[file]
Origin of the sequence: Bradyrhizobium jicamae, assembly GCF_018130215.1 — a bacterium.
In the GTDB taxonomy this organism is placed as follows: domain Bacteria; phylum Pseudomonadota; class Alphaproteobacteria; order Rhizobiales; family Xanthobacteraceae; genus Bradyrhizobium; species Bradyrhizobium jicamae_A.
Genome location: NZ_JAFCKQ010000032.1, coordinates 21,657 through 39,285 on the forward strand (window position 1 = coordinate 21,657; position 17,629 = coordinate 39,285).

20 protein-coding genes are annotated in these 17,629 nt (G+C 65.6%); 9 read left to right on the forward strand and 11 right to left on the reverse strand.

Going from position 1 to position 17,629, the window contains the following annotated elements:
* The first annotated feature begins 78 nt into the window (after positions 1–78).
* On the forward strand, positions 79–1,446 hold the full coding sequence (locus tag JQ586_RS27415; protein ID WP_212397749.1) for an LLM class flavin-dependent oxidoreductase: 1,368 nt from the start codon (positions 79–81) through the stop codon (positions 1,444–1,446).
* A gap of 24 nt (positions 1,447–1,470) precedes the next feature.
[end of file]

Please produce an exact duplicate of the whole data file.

Origin of the sequence: Bradyrhizobium jicamae, assembly GCF_018130215.1 — a bacterium.
In the GTDB taxonomy this organism is placed as follows: domain Bacteria; phylum Pseudomonadota; class Alphaproteobacteria; order Rhizobiales; family Xanthobacteraceae; genus Bradyrhizobium; species Bradyrhizobium jicamae_A.
Genome location: NZ_JAFCKQ010000032.1, coordinates 21,657 through 39,285 on the forward strand (window position 1 = coordinate 21,657; position 17,629 = coordinate 39,285).

20 protein-coding genes are annotated in these 17,629 nt (G+C 65.6%); 9 read left to right on the forward strand and 11 right to left on the reverse strand.

Going from position 1 to position 17,629, the window contains the following annotated elements:
* The first annotated feature begins 78 nt into the window (after positions 1–78).
* On the forward strand, positions 79–1,446 hold the full coding sequence (locus tag JQ586_RS27415; protein ID WP_212397749.1) for an LLM class flavin-dependent oxidoreductase: 1,368 nt from the start codon (positions 79–81) through the stop codon (positions 1,444–1,446).
* A gap of 24 nt (positions 1,447–1,470) precedes the next feature.